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curb

[kurb] /kɜrb/
noun
1.
a rim, especially of joined stones or concrete, along a street or roadway, forming an edge for a sidewalk.
2.
anything that restrains or controls; a restraint; check.
3.
an enclosing framework or border.
4.
Also called curb bit. a bit used with a bridoon for control of a horse, to which a chain (curb chain) is hooked.
5.
Also called curb market; British, kerb market, kerbstone market. a market, originally on the sidewalk or street, for the sale of securities not listed on a stock exchange.
6.
the framework around the top of a well.
7.
the arris between an upper and a lower slope on a gambrel or mansard roof.
8.
a belt of metal, masonry, etc., for abutting a dome at its base.
9.
(in a windmill) the track on which the cap turns.
10.
Veterinary Pathology. a swelling on the lower part of the back of the hock of a horse, often causing lameness.
11.
Engineering. the cutting edge at the bottom of a caisson.
12.
Carpentry. purlin plate.
verb (used with object)
13.
to control as with a curb; restrain; check.
14.
to cause to keep near the curb:
Curb your dog.
15.
to furnish with or protect by a curb.
16.
to put a curb on (a horse).
Also, British, kerb (for defs 1, 15).
Origin
1250-1300
1250-1300; Middle English curb, courbe curved piece of wood (noun), stooped, hunchbacked (adj.) < Anglo-French curb, courb curved, bowed; Old French < Latin curvus crooked, bent, curved. See curve
Related forms
curbable, adjective
curbless, adjective
curblike, adjective
uncurb, verb (used with object)
uncurbable, adjective
uncurbed, adjective
Can be confused
curb, kerb.
Synonyms
13. bridle, repress. See check1 .
Antonyms
13. encourage.
Dictionary.com Unabridged
Based on the Random House Dictionary, © Random House, Inc. 2014.
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Examples from the web for curb
  • Another means to curb them is to balance them by others as proud as they.
  • V ideo teleconferencing is often touted for its potential to promote better communications and curb expensive travel.
  • The potential of plug-in hybrids and electric vehicles to curb petroleum use has grabbed a lot of attention lately.
  • The scanner also detects elevation-the walker will stop at a step or curb.
  • However, drugs designed to curb stroke damage by blocking glutamate's effects have shown disappointing results in clinical trials.
  • Many governments have tried to curb emissions by cleaning up industry smokestacks and promoting alternative fuel sources.
  • But as efforts to curb them fail, the gulls get ever more aggressive.
  • Such seaweed could be helping to curb coral growth on reefs worldwide, the study authors say.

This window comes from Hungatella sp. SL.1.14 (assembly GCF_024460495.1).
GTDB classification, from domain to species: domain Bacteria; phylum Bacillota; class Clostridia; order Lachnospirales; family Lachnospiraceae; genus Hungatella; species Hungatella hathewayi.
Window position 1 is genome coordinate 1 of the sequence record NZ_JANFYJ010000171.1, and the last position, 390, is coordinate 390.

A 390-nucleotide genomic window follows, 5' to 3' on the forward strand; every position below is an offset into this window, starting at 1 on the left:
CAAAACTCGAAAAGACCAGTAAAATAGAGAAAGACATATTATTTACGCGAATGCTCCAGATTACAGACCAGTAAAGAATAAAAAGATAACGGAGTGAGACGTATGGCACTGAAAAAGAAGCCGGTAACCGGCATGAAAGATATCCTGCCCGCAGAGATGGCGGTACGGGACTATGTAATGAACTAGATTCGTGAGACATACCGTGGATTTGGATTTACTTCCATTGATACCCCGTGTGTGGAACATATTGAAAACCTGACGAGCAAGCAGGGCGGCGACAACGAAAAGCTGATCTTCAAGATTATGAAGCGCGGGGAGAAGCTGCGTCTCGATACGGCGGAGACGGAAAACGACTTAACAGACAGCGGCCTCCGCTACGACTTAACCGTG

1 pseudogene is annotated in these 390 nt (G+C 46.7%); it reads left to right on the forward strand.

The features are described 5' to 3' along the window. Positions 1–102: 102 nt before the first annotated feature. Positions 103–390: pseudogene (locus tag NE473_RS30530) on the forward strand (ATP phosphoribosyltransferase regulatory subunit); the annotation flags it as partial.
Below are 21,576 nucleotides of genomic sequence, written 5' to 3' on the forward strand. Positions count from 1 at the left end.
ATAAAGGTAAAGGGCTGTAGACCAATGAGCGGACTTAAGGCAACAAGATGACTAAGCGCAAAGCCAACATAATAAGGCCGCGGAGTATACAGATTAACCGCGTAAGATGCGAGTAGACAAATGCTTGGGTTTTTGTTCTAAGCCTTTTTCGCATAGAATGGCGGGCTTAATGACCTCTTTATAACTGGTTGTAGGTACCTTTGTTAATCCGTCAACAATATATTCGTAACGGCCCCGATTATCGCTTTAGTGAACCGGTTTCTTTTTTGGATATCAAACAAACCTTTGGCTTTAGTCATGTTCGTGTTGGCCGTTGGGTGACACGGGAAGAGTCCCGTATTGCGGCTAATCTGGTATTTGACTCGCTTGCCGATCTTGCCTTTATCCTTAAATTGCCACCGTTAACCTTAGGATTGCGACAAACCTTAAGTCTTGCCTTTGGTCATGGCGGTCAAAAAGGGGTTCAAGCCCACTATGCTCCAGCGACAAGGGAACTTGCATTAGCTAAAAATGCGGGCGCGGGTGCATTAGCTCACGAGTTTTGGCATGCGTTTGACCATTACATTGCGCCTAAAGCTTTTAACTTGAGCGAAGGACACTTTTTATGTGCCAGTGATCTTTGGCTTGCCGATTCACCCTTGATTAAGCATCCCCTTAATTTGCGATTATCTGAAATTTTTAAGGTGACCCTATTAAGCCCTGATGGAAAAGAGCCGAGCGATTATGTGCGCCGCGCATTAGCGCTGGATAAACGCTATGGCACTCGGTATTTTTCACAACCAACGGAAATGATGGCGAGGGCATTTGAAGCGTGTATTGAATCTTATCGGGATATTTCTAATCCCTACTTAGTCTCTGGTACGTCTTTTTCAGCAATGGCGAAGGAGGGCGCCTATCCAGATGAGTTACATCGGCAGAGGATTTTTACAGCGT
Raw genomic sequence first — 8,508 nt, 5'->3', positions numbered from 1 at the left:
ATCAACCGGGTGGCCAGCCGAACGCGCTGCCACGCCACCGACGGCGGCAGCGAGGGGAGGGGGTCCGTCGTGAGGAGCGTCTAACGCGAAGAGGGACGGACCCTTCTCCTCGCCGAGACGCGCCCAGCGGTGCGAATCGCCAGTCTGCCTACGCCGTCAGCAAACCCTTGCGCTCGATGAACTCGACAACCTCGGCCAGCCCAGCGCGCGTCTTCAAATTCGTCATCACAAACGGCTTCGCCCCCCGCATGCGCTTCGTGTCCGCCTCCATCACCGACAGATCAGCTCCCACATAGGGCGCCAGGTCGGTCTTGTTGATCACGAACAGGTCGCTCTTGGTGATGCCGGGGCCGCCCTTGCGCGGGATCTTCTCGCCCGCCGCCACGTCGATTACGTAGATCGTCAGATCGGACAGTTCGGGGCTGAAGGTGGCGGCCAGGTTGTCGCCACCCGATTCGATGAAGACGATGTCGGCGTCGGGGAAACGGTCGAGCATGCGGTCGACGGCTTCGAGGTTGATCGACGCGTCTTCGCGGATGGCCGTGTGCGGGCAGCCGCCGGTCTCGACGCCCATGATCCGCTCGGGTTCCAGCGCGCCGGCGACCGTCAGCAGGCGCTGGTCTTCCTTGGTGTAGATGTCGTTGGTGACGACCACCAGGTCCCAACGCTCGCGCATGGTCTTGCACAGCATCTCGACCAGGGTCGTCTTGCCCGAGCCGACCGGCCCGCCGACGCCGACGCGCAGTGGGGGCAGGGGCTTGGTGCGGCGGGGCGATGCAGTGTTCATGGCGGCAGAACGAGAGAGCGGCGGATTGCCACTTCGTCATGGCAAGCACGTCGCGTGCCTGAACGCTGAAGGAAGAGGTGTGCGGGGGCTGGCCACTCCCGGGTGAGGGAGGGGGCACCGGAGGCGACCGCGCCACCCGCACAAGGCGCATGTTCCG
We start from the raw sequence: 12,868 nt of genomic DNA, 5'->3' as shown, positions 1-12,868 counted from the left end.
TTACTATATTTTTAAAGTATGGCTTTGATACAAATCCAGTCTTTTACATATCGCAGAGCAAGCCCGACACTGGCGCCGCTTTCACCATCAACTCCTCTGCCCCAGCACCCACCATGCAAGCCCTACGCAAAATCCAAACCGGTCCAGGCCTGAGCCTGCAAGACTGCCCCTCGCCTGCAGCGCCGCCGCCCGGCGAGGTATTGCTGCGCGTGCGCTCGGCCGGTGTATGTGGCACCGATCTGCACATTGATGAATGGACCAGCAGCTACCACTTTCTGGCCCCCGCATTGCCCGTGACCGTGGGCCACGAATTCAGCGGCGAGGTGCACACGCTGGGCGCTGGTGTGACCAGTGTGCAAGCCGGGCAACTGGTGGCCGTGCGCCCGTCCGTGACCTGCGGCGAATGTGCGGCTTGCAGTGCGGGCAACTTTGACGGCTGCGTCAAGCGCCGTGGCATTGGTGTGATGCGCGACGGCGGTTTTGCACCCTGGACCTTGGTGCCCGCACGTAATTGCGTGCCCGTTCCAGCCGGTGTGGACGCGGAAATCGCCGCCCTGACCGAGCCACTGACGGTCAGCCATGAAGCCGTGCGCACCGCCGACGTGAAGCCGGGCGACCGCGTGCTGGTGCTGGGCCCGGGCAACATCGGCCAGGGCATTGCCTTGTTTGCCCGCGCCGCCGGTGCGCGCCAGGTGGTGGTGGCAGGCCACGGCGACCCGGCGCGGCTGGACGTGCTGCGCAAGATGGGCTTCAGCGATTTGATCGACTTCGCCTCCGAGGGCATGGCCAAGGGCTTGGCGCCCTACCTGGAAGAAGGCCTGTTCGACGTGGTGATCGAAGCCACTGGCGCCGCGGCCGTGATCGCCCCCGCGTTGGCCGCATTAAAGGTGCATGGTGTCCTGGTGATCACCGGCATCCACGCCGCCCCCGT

• Scientists have been racing to find a way to curb the disease before it takes an even heavier toll.
  • At the same time, malaria researchers are pursuing a long-sought, elusive goal: a vaccine that would curb the disease for good.
British Dictionary definitions for curb

curb1

/kɜːb/
noun
1.
something that restrains or holds back
2.
any enclosing framework, such as a wall of stones around the top of a well
3.
  1. Also called curb bit. a horse's bit with an attached chain or strap, which checks the horse
  2. Also called curb chain. the chain or strap itself
4.
a hard swelling on the hock of a horse
verb (transitive)
5.
to control with or as if with a curb; restrain
See also kerb
Word Origin
C15: from Old French courbe curved piece of wood or metal, from Latin curvus curved

curb2

noun
1.
(vet science) a swelling on the leg of a horse, below the point of the hock, usually caused by a sprain

kerb

/kɜːb/
noun
1.
a line of stone or concrete forming an edge between a pavement and a roadway, so that the pavement is some 15 cm above the level of the road
verb
2.
(transitive) to provide with or enclose with a kerb
Word Origin
C17: from Old French courbe bent, from Latin curvus; see curve
Collins English Dictionary - Complete & Unabridged 2012 Digital Edition
© William Collins Sons & Co. Ltd. 1979, 1986 © HarperCollins
Publishers 1998, 2000, 2003, 2005, 2006, 2007, 2009, 2012
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Word Origin and History for curb
n.

late 15c., "strap passing under the jaw of a horse" (used to restrain the animal), from Old French courbe (12c.) "curb on a horse," from Latin curvus, from curvare "to bend" (see curve (v.)). Meaning "enclosed framework" is from 1510s, probably originally with a notion of "curved;" extended to margins of garden beds 1731; to "margin of stone between a sidewalk and road" 1791 (sometimes spelled kerb). Figurative sense of "a check, a restraint" is from 1610s.

v.

1520s, of horses, "to lead to a curb," from curb (n.). Figurative use from 1580s. Related: Curbed; curbing.

Online Etymology Dictionary, © 2010 Douglas Harper
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8
11
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